scotch

Definition from Wiktionary, the free dictionary
Jump to: navigation, search
See also: Scotch

English[edit]

Pronunciation[edit]

Etymology 1[edit]

From Middle English scocchen (to cut), perhaps from Anglo-Norman escocher (to notch) , from es- (intensive prefix), from Latin ex-, + Old French coche (notch)

Noun[edit]

scotch (plural scotches)

  1. A surface cut or abrasion.
  2. A line drawn on the ground, as one used in playing hopscotch.
  3. A block for a wheel or other round object; a chock, wedge, prop, or other support, to prevent slipping.
    • 1913, D.H. Lawrence, Sons and Lovers, chapter 4
      He was like the scotch in the smooth, happy machinery of the home. And he was always aware of this fall of silence on his entry, the shutting off of life, the unwelcome.
    a scotch for a wheel or a log on inclined ground
Translations[edit]
Derived terms[edit]

Verb[edit]

scotch (third-person singular simple present scotches, present participle scotching, simple past and past participle scotched)

  1. (transitive) To cut or score; to wound superficially.
    • Shakespeare
      We have scotched the snake, not killed it.
  2. (transitive) To prevent (something) from being successful.
    The rain scotched his plans of going to the beach.
  3. (transitive) To debunk or discredit an idea or rumor.
    The prime minister scotched rumors of his resignation.
  4. (transitive) To block a wheel or other round object.
    The workers stopped the rig on an incline and scotched the wheels.
  5. (transitive, textile manufacturing) To beat yarn in order to break up slugs and align the threads.
    Yarn is scotched immediately after it has been dried and while it is still warm. [1]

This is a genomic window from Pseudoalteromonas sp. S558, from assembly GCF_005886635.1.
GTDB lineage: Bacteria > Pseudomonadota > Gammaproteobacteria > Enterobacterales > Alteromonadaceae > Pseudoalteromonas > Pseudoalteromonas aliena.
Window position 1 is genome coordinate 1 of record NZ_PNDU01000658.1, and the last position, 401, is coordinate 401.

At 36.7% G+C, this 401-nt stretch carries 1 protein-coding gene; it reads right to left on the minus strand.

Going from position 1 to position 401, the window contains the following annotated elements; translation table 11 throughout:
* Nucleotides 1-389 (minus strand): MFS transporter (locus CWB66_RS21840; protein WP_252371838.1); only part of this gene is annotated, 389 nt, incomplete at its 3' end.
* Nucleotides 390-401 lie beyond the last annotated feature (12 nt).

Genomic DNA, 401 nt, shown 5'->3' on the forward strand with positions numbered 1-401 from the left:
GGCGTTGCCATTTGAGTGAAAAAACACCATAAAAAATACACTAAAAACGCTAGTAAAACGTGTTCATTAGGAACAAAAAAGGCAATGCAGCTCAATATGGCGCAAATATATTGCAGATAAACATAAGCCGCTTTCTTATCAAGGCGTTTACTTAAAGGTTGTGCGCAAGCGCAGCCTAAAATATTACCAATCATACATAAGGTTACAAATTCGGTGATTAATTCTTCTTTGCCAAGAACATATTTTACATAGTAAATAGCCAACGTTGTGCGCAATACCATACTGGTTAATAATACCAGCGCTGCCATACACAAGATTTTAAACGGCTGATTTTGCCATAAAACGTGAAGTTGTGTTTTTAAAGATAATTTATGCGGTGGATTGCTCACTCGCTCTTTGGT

6. (transitive) To dress (stone) with a pick or pointed instrument.
  7. (obsolete, transitive) To clothe or cover up.
Synonyms[edit]
Translations[edit]

Etymology 2[edit]

See Scotch.

Adjective[edit]

scotch (comparative more scotch, superlative most scotch)

  1. Of Scottish origin.
Usage notes[edit]

Noun[edit]

scotch (plural scotches)

  1. Whisky of Scottish origin.
    • 1963, Margery Allingham, chapter 5, The China Governess[2]:
      A waiter brought his aperitif, which was a small scotch and soda, and as he sipped it gratefully he sighed.
         ‘Civilized,’ he said to Mr. Campion. ‘Humanizing.’ […] ‘Cigars and summer days and women in big hats with swansdown face-powder, that's what it reminds me of.’

Etymology 3[edit]

From 3M's Scotch tape.

Noun[edit]

scotch (uncountable)

  1. Scotch tape

Verb[edit]

scotch (third-person singular simple present scotches, present participle scotching, simple past and past participle scotched)

  1. (transitive, Australian rhyming slang) to rape

French[edit]

Pronunciation[edit]

Etymology 1[edit]

From English scotch.

Noun[edit]

scotch m (plural scotchs)

  1. scotch (whisky)

Etymology 2[edit]

From 3M's Scotch tape.

Noun[edit]

scotch m (uncountable)

  1. Scotch tape, sticky tape
Derived terms[edit]

External links[edit]